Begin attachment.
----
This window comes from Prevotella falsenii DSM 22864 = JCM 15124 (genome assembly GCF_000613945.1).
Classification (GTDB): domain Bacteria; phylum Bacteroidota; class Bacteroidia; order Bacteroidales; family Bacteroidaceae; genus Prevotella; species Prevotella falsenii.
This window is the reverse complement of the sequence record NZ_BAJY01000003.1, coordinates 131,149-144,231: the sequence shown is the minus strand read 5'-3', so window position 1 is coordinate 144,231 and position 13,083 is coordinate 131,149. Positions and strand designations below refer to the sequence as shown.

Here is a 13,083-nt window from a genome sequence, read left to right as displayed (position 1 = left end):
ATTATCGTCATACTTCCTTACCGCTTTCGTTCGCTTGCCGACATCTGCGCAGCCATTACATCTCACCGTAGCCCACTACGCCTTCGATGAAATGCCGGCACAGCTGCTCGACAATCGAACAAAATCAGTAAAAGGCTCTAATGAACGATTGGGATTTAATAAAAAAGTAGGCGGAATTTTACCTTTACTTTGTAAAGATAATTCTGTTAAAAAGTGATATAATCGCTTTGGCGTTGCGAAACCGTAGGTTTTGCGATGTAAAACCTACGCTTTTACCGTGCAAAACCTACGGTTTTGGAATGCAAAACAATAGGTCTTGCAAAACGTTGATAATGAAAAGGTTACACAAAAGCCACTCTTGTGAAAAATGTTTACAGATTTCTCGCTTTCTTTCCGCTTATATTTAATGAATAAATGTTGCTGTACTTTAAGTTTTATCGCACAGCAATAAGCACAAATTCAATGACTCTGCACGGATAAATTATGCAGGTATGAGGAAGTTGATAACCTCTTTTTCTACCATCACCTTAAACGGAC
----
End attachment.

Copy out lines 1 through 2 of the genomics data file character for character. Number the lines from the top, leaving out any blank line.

This window comes from Prevotella falsenii DSM 22864 = JCM 15124 (genome assembly GCF_000613945.1).
Classification (GTDB): domain Bacteria; phylum Bacteroidota; class Bacteroidia; order Bacteroidales; family Bacteroidaceae; genus Prevotella; species Prevotella falsenii.